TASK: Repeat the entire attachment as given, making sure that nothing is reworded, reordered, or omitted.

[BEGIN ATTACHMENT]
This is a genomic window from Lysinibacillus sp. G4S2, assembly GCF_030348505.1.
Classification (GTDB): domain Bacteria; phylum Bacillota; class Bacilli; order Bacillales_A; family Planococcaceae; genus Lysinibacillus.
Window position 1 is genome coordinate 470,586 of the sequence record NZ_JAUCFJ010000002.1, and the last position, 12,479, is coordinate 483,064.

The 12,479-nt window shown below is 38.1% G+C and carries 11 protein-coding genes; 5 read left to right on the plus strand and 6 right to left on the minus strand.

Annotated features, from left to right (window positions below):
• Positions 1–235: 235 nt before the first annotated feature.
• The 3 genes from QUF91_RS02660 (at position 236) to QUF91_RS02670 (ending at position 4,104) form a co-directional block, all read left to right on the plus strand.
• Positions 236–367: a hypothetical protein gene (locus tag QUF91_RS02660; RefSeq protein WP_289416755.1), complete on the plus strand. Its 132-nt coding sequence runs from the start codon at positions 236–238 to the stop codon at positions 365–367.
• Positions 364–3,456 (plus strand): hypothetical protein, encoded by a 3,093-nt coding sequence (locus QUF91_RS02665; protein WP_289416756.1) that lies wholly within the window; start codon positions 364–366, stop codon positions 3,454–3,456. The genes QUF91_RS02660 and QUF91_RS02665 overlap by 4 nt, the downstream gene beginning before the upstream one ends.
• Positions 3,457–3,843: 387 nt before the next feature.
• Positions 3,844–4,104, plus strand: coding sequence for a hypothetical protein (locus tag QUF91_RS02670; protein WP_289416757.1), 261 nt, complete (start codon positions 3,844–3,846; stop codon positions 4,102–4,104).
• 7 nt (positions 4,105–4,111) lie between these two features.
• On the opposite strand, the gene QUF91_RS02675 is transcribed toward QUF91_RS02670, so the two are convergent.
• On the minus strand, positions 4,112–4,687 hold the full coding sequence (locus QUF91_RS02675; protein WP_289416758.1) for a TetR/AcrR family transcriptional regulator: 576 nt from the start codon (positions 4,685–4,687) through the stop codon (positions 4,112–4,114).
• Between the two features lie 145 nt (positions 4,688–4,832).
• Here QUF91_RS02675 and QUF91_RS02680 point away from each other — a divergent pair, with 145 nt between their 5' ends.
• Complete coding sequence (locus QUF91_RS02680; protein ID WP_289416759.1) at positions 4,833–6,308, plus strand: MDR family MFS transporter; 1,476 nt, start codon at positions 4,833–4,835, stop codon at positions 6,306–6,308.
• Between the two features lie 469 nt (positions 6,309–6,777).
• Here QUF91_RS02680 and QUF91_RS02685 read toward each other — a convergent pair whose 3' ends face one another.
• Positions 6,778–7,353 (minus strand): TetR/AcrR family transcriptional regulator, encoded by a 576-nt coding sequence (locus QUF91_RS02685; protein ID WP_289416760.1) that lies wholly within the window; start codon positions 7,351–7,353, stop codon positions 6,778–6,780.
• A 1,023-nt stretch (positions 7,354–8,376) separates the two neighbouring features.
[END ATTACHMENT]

This is a genomic window from Lysinibacillus sp. G4S2, assembly GCF_030348505.1.
Classification (GTDB): domain Bacteria; phylum Bacillota; class Bacilli; order Bacillales_A; family Planococcaceae; genus Lysinibacillus.
Window position 1 is genome coordinate 470,586 of the sequence record NZ_JAUCFJ010000002.1, and the last position, 12,479, is coordinate 483,064.

The 12,479-nt window shown below is 38.1% G+C and carries 11 protein-coding genes; 5 read left to right on the plus strand and 6 right to left on the minus strand.

Annotated features, from left to right (window positions below):
• Positions 1–235: 235 nt before the first annotated feature.
• The 3 genes from QUF91_RS02660 (at position 236) to QUF91_RS02670 (ending at position 4,104) form a co-directional block, all read left to right on the plus strand.
• Positions 236–367: a hypothetical protein gene (locus tag QUF91_RS02660; RefSeq protein WP_289416755.1), complete on the plus strand. Its 132-nt coding sequence runs from the start codon at positions 236–238 to the stop codon at positions 365–367.
• Positions 364–3,456 (plus strand): hypothetical protein, encoded by a 3,093-nt coding sequence (locus QUF91_RS02665; protein WP_289416756.1) that lies wholly within the window; start codon positions 364–366, stop codon positions 3,454–3,456. The genes QUF91_RS02660 and QUF91_RS02665 overlap by 4 nt, the downstream gene beginning before the upstream one ends.
• Positions 3,457–3,843: 387 nt before the next feature.
• Positions 3,844–4,104, plus strand: coding sequence for a hypothetical protein (locus tag QUF91_RS02670; protein WP_289416757.1), 261 nt, complete (start codon positions 3,844–3,846; stop codon positions 4,102–4,104).
• 7 nt (positions 4,105–4,111) lie between these two features.
• On the opposite strand, the gene QUF91_RS02675 is transcribed toward QUF91_RS02670, so the two are convergent.
• On the minus strand, positions 4,112–4,687 hold the full coding sequence (locus QUF91_RS02675; protein WP_289416758.1) for a TetR/AcrR family transcriptional regulator: 576 nt from the start codon (positions 4,685–4,687) through the stop codon (positions 4,112–4,114).
• Between the two features lie 145 nt (positions 4,688–4,832).
• Here QUF91_RS02675 and QUF91_RS02680 point away from each other — a divergent pair, with 145 nt between their 5' ends.
• Complete coding sequence (locus QUF91_RS02680; protein ID WP_289416759.1) at positions 4,833–6,308, plus strand: MDR family MFS transporter; 1,476 nt, start codon at positions 4,833–4,835, stop codon at positions 6,306–6,308.
• Between the two features lie 469 nt (positions 6,309–6,777).
• Here QUF91_RS02680 and QUF91_RS02685 read toward each other — a convergent pair whose 3' ends face one another.
• Positions 6,778–7,353 (minus strand): TetR/AcrR family transcriptional regulator, encoded by a 576-nt coding sequence (locus QUF91_RS02685; protein ID WP_289416760.1) that lies wholly within the window; start codon positions 7,351–7,353, stop codon positions 6,778–6,780.
• A 1,023-nt stretch (positions 7,354–8,376) separates the two neighbouring features.